This article was originally published in the Disciple Journal.
I live with my husband and three children in a worn-out, 170-year-old house on a lake in Maine. Sometimes I’m afraid I love this place so much that I wouldn’t be able to let it go.
That fear has been part of my struggle since my husband, Kevin, was recently laid off. This layoff was not his first. Although an excellent employee, Kevin works in an industry in which unemployment is common.
I’d like to share with you some of the principles God has shown me through these times. I wish I could tell you that acting on these principles is easy—after all, by the third layoff, you’d think I’d get it right. But as with anything else, these principles take practice. We have to learn to flap our wings before we can soar.
The principle that appears the simplest is to offer your mate support. Galatians 6:2 tells us to “carry each other’s burdens.” Simple at first, perhaps. Yet supporting your spouse emotionally day after day, when you are both going through a grieving process, can take tremendous effort.
To provide that level of ongoing care, it is vital to communicate. This seems so basic, but stress can render you unsure of what to say or how to say it, and “Be sure to pick up a gallon of milk” can quickly become the main dialogue of your day. I recall times when, in our grief, it seemed simpler to say nothing to each other. Within days, even hours, the silence pulled a curtain of uncertainty and rejection between us. Communication became more difficult as we struggled to understand and set straight what had been misinterpreted during our withdrawal. We have learned that saying nothing leaves too much to be misunderstood. Proverbs 15:23 says, “A man finds joy in giving an apt reply—and how good is a timely word!”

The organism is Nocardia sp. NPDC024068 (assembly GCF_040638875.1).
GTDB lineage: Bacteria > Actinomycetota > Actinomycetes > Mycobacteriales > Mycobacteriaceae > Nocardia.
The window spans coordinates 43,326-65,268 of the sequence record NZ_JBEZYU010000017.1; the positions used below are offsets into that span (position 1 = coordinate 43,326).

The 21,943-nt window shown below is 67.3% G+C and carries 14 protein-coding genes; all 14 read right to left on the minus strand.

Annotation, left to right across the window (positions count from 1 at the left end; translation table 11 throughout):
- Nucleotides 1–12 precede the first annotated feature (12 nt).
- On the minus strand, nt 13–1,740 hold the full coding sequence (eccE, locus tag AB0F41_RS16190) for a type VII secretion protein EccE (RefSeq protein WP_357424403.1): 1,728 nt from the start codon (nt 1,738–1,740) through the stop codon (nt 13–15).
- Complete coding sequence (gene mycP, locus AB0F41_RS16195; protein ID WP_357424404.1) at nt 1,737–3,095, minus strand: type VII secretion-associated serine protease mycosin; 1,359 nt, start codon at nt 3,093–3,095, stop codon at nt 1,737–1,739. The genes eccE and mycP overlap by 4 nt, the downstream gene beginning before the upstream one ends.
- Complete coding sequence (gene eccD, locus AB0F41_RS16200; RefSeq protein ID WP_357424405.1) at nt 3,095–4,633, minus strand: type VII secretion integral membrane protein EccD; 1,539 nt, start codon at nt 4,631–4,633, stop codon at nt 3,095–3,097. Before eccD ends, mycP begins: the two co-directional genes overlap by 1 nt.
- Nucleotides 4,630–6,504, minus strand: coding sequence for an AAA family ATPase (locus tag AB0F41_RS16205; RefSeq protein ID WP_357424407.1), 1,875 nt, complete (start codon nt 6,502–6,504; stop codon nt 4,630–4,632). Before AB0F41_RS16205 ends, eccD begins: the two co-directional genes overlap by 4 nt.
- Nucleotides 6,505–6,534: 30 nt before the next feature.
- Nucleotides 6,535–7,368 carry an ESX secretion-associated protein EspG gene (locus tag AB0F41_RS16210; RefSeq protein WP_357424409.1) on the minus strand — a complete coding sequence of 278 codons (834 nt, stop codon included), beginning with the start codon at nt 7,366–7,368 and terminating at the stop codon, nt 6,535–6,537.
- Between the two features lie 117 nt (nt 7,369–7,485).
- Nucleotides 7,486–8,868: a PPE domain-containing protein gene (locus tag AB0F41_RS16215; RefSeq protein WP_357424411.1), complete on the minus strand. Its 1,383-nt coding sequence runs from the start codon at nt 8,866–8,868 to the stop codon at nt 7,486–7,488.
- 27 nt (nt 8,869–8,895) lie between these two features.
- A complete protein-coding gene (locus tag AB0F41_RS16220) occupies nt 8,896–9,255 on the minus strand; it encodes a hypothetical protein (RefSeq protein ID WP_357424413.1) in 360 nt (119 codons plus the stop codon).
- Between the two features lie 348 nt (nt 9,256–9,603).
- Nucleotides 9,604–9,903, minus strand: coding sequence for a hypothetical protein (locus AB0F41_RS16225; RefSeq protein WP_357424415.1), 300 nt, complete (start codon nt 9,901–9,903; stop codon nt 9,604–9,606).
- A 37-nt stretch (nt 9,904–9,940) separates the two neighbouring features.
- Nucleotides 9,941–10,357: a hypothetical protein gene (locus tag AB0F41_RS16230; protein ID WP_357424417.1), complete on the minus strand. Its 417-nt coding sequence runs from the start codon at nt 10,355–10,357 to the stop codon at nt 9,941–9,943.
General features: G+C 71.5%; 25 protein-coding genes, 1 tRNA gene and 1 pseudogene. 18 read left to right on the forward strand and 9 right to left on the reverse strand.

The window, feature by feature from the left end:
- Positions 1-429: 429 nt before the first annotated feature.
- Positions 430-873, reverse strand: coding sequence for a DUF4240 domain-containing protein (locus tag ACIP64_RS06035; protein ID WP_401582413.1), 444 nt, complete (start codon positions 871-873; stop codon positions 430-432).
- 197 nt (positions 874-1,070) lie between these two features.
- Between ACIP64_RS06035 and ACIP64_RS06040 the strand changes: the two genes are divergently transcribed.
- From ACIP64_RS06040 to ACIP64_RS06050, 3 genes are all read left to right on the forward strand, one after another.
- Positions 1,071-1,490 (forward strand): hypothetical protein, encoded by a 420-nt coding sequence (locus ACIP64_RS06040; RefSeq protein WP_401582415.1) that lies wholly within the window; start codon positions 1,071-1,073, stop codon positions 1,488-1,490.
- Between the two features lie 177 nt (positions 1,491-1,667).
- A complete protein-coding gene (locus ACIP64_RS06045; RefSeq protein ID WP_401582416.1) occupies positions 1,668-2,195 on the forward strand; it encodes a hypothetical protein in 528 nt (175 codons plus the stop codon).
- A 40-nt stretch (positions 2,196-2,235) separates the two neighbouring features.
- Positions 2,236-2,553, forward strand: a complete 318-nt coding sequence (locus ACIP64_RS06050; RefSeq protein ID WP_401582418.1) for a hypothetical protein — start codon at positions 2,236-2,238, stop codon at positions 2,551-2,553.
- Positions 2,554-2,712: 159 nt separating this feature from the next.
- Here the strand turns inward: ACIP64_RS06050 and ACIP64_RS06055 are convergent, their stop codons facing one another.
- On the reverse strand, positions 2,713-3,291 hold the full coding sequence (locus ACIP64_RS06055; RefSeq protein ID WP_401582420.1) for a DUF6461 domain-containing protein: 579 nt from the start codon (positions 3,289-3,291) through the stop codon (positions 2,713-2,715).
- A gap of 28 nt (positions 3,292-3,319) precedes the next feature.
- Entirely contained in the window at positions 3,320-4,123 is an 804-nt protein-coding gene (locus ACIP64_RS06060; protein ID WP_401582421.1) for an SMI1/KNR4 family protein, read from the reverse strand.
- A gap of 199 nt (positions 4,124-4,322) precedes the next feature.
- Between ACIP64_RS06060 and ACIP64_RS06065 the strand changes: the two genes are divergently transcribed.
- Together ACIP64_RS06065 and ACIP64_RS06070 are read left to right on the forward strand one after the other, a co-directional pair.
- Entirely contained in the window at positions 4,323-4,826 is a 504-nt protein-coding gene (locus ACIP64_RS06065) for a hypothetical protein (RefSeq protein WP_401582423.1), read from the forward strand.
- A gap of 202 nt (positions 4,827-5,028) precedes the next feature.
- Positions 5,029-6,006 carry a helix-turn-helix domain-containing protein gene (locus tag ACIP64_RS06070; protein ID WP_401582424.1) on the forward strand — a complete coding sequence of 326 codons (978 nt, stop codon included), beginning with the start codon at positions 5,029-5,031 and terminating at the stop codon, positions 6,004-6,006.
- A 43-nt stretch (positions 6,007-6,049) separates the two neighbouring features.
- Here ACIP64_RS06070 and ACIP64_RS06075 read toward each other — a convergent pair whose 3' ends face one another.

Now when I see my husband withdraw, I try to counteract it immediately. I encourage him to share his thoughts. At times I share first, because telling him my feelings helps him put words to his own. But, knowing I tend to vent and he to internalize, I must always guard against becoming so wrapped up in expressing myself that I deny him ample opportunity to respond.
Rely on God, not a job.
While meaningful, regular communication with your spouse is essential for bearing each other’s burdens, consistent communication with God enables you to trust His ability and willingness to provide.
When I was finally able, through prayer and by a conscious decision, to give God the burden I felt from Kevin’s unemployment, God released much of the discouragement that had weighed me down. That, in turn, enabled me to be more supportive and encouraging to my husband. It also offered respite from the weight of worry. I know that God feeds the birds at the lake by our house; He’ll do the same for us.